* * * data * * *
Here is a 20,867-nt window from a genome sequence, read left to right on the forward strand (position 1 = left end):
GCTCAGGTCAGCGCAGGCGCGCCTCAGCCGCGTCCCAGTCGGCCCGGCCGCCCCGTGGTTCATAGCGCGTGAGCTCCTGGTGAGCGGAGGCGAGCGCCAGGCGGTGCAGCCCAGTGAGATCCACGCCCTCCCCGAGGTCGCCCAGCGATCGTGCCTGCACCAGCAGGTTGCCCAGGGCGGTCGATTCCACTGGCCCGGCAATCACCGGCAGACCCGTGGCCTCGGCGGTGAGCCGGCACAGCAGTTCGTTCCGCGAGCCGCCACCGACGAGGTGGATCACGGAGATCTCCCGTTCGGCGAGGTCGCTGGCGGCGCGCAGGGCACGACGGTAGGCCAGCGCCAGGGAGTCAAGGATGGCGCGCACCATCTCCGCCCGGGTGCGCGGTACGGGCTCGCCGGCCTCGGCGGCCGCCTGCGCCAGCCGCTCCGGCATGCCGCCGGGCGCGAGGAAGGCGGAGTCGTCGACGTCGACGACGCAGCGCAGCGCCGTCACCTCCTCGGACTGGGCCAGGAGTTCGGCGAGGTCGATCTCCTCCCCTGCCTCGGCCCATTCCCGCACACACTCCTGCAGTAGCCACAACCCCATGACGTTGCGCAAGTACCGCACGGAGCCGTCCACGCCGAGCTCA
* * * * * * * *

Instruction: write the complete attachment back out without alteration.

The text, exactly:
Here is a 20,867-nt window from a genome sequence, read left to right on the forward strand (position 1 = left end):
GCTCAGGTCAGCGCAGGCGCGCCTCAGCCGCGTCCCAGTCGGCCCGGCCGCCCCGTGGTTCATAGCGCGTGAGCTCCTGGTGAGCGGAGGCGAGCGCCAGGCGGTGCAGCCCAGTGAGATCCACGCCCTCCCCGAGGTCGCCCAGCGATCGTGCCTGCACCAGCAGGTTGCCCAGGGCGGTCGATTCCACTGGCCCGGCAATCACCGGCAGACCCGTGGCCTCGGCGGTGAGCCGGCACAGCAGTTCGTTCCGCGAGCCGCCACCGACGAGGTGGATCACGGAGATCTCCCGTTCGGCGAGGTCGCTGGCGGCGCGCAGGGCACGACGGTAGGCCAGCGCCAGGGAGTCAAGGATGGCGCGCACCATCTCCGCCCGGGTGCGCGGTACGGGCTCGCCGGCCTCGGCGGCCGCCTGCGCCAGCCGCTCCGGCATGCCGCCGGGCGCGAGGAAGGCGGAGTCGTCGACGTCGACGACGCAGCGCAGCGCCGTCACCTCCTCGGACTGGGCCAGGAGTTCGGCGAGGTCGATCTCCTCCCCTGCCTCGGCCCATTCCCGCACACACTCCTGCAGTAGCCACAACCCCATGACGTTGCGCAAGTACCGCACGGAGCCGTCCACGCCGAGCTCA